Cell phones are one of the top obstacles that teachers face these days.
And it’s no surprise – adults are just as guilty in terms of being addicted to their technology, and smart phones haven’t always been a part of our lives!
But we’ve got to do something, right? We can’t just let students be on their phones all class…right?
Here’s my quick strategy that WORKS.
Part 1: The System
1. At the beginning of class, tell students that if they think they might be tempted to be on their cell phones during class, they should leave it at the front with you. Have a designated tray or space on your desk for kids to leave it. Make sure they understand that the time to make this choice is right now, and if they’re on their phone from this point on, they’ll lose it for the day.
(Note: Taking it for a day is the consequence that I use. You can choose to keep it for the class period, write home, inform admin – whatever you think is the best consequence for your situation. The consequence is way less important than reminding them that they are making a choice)
2. If you find them using their phone after having turned down the opportunity to set it aside for the class, then you take it for the day. It’s on them to pick it up before they leave, and at that point you can have a conversation with them if you think it’s necessary.
I very rarely get pushback with this simple strategy. The choice is the key here.
If they lose their phone, they knew they were making a risky choice after being given the chance to be responsible.
I don’t even typically have to say anything – I just put out my hand and they hand it over.
Of course, as with any system, you have to be consistent. Say this every day for the first several weeks. Eventually, some students will start to drop it off at the front without even being asked.
BONUS OPTION! This works even better if you have a charging station available for students. They can leave the class having accomplished a lot AND with a fully charged phone!
Part 2: Potential pitfalls:
- “Can I listen to music while I do independent work?”
No! This is a slippery slope. It’s too big of a temptation for them to have it right in front of them and not be able to look at it. You can always offer to play classical music or some coffee shop vibes while they work.
2. “I’m sorry I had my phone out, I’ll just put it in my backpack!!!”
Sorry, that’s not the consequence. This was a choice that you made and you knew it was a risk.
3. Administration won’t let us take phones/has another policy
With any system you want to implement, it’s important to first check if there is a school-wide system that is already in place.
If that’s the case – great! Maybe you are supposed to send a kid to the office, or parents are automatically contacted, or you have to track offences in a system.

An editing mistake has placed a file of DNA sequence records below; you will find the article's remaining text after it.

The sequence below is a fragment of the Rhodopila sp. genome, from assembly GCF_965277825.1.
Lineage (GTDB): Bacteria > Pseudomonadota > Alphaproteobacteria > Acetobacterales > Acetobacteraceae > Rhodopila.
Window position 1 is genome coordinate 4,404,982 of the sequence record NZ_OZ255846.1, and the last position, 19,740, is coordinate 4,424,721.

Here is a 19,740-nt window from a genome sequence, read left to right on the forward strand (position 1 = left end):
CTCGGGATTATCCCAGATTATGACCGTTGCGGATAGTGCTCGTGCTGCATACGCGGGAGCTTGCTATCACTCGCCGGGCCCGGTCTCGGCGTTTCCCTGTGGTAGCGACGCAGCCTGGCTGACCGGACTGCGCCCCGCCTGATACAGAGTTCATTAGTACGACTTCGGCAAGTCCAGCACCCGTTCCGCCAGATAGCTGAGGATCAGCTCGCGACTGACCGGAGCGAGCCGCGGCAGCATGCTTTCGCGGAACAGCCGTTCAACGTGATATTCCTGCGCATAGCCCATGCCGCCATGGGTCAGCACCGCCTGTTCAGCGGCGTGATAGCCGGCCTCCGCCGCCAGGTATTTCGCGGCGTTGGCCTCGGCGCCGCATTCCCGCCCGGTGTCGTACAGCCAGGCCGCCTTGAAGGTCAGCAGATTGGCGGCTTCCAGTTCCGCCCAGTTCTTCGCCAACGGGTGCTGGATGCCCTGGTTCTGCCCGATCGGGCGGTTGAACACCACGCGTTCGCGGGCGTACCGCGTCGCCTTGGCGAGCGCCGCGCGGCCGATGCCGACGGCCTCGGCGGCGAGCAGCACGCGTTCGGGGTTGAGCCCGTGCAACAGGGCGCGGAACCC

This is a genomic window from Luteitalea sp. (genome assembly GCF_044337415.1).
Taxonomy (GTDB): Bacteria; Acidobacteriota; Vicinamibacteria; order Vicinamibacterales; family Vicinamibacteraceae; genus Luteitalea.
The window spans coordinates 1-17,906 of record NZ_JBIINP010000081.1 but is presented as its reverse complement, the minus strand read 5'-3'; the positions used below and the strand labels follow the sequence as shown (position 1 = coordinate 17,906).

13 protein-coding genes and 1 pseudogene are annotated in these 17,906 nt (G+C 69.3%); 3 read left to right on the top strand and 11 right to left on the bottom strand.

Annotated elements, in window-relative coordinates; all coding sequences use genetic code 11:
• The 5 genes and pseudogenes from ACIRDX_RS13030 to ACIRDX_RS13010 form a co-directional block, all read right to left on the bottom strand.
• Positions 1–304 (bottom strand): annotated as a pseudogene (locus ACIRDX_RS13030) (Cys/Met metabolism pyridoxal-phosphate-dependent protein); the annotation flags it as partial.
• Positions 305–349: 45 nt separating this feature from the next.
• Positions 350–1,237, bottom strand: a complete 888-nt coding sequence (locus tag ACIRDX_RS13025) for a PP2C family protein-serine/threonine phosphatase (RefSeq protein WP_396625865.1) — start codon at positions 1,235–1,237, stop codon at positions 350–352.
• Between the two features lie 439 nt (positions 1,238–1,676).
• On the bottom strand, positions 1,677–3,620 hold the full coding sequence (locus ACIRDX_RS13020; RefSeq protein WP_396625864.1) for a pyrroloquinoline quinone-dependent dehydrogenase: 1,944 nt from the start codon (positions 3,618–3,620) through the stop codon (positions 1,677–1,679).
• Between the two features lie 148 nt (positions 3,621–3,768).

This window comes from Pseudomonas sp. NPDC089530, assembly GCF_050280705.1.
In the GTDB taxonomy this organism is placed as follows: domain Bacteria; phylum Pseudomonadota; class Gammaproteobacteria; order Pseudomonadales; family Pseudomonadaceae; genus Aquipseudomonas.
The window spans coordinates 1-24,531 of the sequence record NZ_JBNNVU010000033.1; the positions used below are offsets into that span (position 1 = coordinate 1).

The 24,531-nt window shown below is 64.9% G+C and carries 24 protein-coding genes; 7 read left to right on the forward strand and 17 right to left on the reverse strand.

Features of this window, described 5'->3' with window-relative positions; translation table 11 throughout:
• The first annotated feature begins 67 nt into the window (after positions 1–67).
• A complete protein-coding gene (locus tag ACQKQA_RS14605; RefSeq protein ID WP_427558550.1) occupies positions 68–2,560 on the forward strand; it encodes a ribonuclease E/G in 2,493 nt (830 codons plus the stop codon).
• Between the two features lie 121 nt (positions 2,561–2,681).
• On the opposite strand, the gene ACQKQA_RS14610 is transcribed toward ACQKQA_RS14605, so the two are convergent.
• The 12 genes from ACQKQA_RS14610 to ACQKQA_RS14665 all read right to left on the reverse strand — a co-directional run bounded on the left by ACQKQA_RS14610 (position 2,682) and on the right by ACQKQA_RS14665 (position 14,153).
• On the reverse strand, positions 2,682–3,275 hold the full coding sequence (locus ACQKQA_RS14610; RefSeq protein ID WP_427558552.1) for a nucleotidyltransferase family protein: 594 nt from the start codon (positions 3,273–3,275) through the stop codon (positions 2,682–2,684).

Regardless, you can always begin by reminding students that they are making a choice about pulling out their phones. It’s not perfect, but if you can’t keep them yourself, suggest that they put them in their backpack or locker if they might be tempted that day.
4. They’re on their computers using the same messaging apps and more.
This is hard. First of all, if they don’t need their computers for a specific part of class, make sure they’re closed and put away!
I know that there are some technologies that allow teachers to monitor their students’ screens, so that might be an option for your particular situation. You can also sit behind a full class that is forward-facing, so that they know you can see their screens. The screen-monitoring is not an option for my school and I want to be moving around to check in, so I always set out clear expectations before an independent work portion begins and check in regularly with students about what they have accomplished since I last popped by. I’ll carry a clipboard and write a quick note (to make it seem very official!) about their progress.
It’s not perfect, but it’s definitely effective. They might still get distracted, but they also accomplish work and I am super tuned in to how they’re doing.
Part 3: Find ways for students to use their phones appropriately
Students are going to have access to technology for the rest of their lives. Find some ways to embrace phone use to enhance your class!
For example, I’ll allow students to use phones for a game of Kahoot!, to take photos of final products of experiments, to shoot video for projects, to record themselves for a podcast assignment, and to use apps like iNaturalist to classify organisms and participate in citizen science.
What are some positive ways that you could incorporate phone use?
That’s it! If you’re interested in more tips for classroom management, check out my course, What You Wish You Learned in Teachers College: Classroom Management and I’ll walk you through:
- creating and implementing your procedures for the year,
- how to build relationships with all students, and
- how to feel confident reacting in the moment and redirecting behavior when necessary.
Interested in other ways to maximize student attention and learning? Check out: